When cutting and assembling it is very important that all our components are true and that they fit together nicely. If you have the time and the material, we really suggest doing what we did and making up first version to see how it all comes together. Like anything, the second one is always better and in our case we found that during the construction of the first jig the back of the carriage, that is the part where the box joint wood is backed on to, was not absolutely at 90 degrees to the base. This meant that every box joint had a small gap in it and not a nice tight fit like was possible. When we found the problem we were able to partially fix it by gluing a veneer along the top  to offset the angle. We made sure in the final version that we checked this angle as it is probably the most critical angle in the whole jig.

To lean more about box joint jigs see or other video on comparing box joint jigs as there is information on that video that will help you understand why we choose this version. Good luck and good building.

Joints Too Tight
It is not uncommon for these kinds of jigs to make accurate, and tight joints ... sometimes the joints are too tight, especially when it comes time to gluing which will also tend to swell the wood and make it even harder to get the joints to come together. This does depend on the wood you are using but all woods will swell to a degree when water based glue is applied. One thing that can help a lot is to run a metal file through each slot, one time. These files can be purchased new, or used many places and if you choose a coarse one that is 1/4" thick, it is perfect for easing the tightness of joints without compromising the a nice snug fit.


UPDATE: Lee Styron commented on our YouTube site about the t-Nut situation that many of you have asked about, here is his comment:
I do host those original plans on my site. I see a lot of questions asked below about aligning the two T-nuts so that they do not bind. Actually they will find their own position easily enough. Ideally you want them locked into place at the extremes just before binding. This eliminates any backlash and makes for solid travel. If the handle turns any, the carriage moves. No delay at all when turn the opposite direction.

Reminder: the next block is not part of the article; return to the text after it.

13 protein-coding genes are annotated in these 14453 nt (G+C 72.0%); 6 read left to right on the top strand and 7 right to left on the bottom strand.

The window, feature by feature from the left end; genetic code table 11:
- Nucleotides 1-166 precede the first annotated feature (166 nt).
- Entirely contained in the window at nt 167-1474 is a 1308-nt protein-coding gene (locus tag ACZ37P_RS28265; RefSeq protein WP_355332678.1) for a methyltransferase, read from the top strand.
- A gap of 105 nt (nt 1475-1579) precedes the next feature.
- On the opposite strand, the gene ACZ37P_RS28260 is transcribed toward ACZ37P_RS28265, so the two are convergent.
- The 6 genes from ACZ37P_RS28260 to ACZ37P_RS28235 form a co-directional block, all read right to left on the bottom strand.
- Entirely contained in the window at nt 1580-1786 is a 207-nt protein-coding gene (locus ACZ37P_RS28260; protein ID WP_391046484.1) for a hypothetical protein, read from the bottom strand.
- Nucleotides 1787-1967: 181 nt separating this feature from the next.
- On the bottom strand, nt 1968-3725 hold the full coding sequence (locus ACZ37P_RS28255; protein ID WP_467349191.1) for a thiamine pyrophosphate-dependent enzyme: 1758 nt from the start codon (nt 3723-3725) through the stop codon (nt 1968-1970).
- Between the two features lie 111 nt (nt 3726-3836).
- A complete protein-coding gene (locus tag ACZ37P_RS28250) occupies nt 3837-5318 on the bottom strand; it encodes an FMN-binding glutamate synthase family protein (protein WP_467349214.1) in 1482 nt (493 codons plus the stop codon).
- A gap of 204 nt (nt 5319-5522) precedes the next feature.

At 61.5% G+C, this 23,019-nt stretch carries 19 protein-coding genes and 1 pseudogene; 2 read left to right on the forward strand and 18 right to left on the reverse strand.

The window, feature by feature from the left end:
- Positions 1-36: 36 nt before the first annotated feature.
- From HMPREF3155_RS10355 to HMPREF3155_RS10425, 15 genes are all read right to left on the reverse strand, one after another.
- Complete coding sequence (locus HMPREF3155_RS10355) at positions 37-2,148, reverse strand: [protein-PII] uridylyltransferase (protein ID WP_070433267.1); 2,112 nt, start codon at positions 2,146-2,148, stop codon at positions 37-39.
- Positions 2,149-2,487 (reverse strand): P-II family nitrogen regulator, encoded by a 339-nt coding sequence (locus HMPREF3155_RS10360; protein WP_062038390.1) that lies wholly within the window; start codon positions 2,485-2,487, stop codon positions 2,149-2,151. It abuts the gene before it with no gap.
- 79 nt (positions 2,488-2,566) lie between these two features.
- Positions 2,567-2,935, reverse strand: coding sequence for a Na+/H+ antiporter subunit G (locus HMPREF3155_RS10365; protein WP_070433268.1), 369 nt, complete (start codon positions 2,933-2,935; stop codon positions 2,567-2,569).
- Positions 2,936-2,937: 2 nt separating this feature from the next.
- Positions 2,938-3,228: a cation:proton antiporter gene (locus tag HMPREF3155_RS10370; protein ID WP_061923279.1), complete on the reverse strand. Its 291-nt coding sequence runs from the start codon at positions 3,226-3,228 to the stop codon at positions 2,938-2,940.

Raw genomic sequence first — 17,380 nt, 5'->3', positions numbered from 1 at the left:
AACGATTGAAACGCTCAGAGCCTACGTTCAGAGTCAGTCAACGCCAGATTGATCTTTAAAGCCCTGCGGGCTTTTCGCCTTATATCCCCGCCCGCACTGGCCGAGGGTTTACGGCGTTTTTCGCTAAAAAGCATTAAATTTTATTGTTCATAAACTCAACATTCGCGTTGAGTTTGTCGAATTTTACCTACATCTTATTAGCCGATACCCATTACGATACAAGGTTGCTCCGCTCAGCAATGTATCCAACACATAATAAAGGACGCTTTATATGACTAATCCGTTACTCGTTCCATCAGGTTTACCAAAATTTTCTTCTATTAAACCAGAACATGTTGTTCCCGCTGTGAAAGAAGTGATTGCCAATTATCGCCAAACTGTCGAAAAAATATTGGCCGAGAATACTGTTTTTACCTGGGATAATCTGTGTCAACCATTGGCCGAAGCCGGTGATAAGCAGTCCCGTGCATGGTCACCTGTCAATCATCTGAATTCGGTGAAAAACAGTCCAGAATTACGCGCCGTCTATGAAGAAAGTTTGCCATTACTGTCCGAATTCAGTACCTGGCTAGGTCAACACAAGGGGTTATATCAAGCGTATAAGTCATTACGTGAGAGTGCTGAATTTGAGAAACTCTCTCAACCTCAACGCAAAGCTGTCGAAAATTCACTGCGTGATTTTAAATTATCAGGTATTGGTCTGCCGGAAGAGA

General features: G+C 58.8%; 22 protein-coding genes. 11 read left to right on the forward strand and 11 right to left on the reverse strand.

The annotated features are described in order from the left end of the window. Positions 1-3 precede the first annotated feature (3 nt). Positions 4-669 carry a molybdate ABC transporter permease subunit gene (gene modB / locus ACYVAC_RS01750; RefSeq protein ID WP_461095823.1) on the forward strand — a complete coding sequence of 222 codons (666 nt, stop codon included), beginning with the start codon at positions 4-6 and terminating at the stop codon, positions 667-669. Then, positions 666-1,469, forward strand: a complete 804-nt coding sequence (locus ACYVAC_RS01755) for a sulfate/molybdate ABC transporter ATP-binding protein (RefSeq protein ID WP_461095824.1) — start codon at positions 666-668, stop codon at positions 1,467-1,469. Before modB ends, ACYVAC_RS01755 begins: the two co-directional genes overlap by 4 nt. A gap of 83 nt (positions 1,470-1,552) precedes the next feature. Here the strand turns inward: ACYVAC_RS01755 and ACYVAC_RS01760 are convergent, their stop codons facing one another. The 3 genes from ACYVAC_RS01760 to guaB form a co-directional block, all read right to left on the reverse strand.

Here is a link at Mcmaster to some nice T-nuts that are better than the standard cleat type.
Thanks Lee for this additional information, always great to hear from you!

2019 Update
It has come to my attention recently that Lee Styron, owner and producer of the Shark Guard blade guards, and the holder of the Lynn Sabin plans for this box joint jig, passed away on January 1, 2019. My sincerest condolences go out to his family. I only knew Lee from over the Internet but he was always helpful and forthright. Woodworking has lost a dedicated maker. For the time being, the Lynn Sabin Plans are still available on Lee's website on the links provided. At some time these may cease to exist but I have copies that I will post at that time.  

MORE -  It appears that the portion of Sharkguard website that contained the original Lynn Sabin plans for the box joint jig have been removed from the Internet.
I have managed to retain a copy of these orginal plans and since I have never been able to track down Lynn Sabin, and Lee Styron who kept those plans, has passed away, I now am making available through the plans section of this website, those orignal Lynn Sabin Plans ... in PDF formmat, and are free to download here -


Copyright Colin Knecht